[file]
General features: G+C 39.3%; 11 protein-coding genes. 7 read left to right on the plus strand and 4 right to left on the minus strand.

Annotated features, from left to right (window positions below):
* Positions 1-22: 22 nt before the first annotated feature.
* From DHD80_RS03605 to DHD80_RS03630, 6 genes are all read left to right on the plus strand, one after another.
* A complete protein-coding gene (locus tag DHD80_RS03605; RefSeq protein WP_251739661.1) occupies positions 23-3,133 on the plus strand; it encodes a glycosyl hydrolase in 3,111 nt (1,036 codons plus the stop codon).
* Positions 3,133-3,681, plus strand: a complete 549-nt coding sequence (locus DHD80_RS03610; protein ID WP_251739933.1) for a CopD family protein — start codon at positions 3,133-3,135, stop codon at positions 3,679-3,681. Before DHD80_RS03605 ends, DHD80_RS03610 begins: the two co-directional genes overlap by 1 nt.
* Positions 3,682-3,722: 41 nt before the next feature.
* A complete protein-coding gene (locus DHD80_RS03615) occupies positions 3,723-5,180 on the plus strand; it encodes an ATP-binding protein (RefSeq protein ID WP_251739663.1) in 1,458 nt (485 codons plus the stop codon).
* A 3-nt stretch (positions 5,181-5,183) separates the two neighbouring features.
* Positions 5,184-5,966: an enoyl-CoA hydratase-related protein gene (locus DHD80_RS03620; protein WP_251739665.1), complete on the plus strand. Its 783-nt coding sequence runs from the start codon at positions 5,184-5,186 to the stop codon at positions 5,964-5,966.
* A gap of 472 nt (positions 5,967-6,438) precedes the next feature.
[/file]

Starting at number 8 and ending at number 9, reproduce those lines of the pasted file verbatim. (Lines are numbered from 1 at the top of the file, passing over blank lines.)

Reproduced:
* A complete protein-coding gene (locus DHD80_RS03615) occupies positions 3,723-5,180 on the plus strand; it encodes an ATP-binding protein (RefSeq protein ID WP_251739663.1) in 1,458 nt (485 codons plus the stop codon).
* A 3-nt stretch (positions 5,181-5,183) separates the two neighbouring features.